4 items from 2013
'It sounds like it was a risible, weird topic to you': Nina and Tom Conti get to grips with her choice of career
Tom Conti says he and Nina's mother Kara had a favourite expression in the early days. When there was a lull in the conversation, one of them would ask the other, "Do you know anything about ventriloquism?" Both were actors, and neither of them did.
"How bizarre," Nina says. "It sounds like it was a risible, weird topic to you."
"Yes," Tom continues happily in a rich, rolling Scottish accent, "it was an absurdity."
Nina is weighing up her father's words. This conversation could go either way. She smiles. "It was an absurdity to me, too. I only did it to please Ken Campbell, because he wanted me to try it and he was quite scary. You had to do what he said – you always did his bidding. »
- Simon Hattenstone
• Stuart Heritage on which other same-surname movies should be greenlit
The British actors will star in The Time of Their Lives, a road movie in which Joan plays a former Hollywood star who escapes her London retirement home and travels to France for her ex-husband's funeral. Pauline plays a housewife with a failing marriage who joins the trip, and the pair become romantically embroiled with a reclusive Frenchman played by Franco Nero.
"I was very excited by the script, which was sent to me about one month ago, »
- Ben Beaumont-Thomas
Former Dynasty star Collins is set to play Helen, a former Hollywood siren determined to gatecrash her ex-husband’s funeral at a glamorous French hideaway. Helen escapes her London retirement home with the help of Priscilla (Pauline Collins), a repressed English housewife stuck in a bad marriage.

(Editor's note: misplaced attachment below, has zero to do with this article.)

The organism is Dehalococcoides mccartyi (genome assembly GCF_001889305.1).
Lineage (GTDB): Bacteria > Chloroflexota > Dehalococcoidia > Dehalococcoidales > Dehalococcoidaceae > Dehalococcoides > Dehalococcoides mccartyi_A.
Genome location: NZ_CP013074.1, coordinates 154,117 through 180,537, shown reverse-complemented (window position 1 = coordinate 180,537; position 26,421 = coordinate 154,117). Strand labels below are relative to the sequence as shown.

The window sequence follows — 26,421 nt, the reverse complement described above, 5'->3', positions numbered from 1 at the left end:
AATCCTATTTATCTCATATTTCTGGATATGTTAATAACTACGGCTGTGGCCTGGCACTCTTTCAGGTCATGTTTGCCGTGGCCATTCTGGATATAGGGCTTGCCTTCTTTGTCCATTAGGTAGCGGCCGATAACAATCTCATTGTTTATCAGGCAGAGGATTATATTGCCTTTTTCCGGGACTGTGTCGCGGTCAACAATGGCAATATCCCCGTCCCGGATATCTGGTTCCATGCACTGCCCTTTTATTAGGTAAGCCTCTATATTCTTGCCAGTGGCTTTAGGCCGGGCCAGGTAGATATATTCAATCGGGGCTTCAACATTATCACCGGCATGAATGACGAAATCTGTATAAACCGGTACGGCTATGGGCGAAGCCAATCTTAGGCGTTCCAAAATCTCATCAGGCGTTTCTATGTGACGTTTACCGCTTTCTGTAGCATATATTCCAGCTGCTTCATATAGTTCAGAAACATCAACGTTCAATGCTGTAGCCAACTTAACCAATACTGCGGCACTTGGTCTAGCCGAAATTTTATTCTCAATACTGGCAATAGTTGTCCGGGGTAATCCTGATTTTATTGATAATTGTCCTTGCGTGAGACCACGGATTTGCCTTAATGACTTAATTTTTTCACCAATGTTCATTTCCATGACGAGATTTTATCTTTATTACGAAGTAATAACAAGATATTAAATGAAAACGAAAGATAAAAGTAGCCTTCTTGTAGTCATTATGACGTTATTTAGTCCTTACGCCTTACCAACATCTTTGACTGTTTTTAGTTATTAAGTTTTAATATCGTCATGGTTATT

Nero, whose prolific career includes the starring role in 1966 Western Django, will play a famous French recluse who becomes part of an uneasy love triangle with the two women.
Sarah Sulick produces for Bright Pictures, the company she set up with Roger Goldby to make his debut feature The Waiting Room, which premiered at Edinburgh and sold to Lionsgate in the UK, IFC Films in the »
- firstname.lastname@example.org (Andreas Wiseman)
Cinematic portrayals of the trials and tribulations of a more mature love saga usually go hand in hand with an obvious comedic sentiment that forgives any flaws or misdemeanours in the actions of the older protagonist. In 1989’s Shirley Valentine, say, the middle-aged heroine played by Pauline Collins was mocked for having a mid-life crisis, complete with one last fling in the sun. Things improved for the older actor with the more recent The Best Exotic Marigold Hotel (2011) exploring the relationship dramas of a bunch of retired Brits, but it was still cloaked in humour.
The striking difference with Chilean writer-director Sebastian Lelio’s engaging and often dark Gloria is how the lead role of the same name could be played by any aged woman. Also, how events unfold very matter of fact in navigating the rocky relationship scene – the comedy is subjective and subliminal, if at all. With the »
- Lisa Giles-Keddie
4 items from 2013
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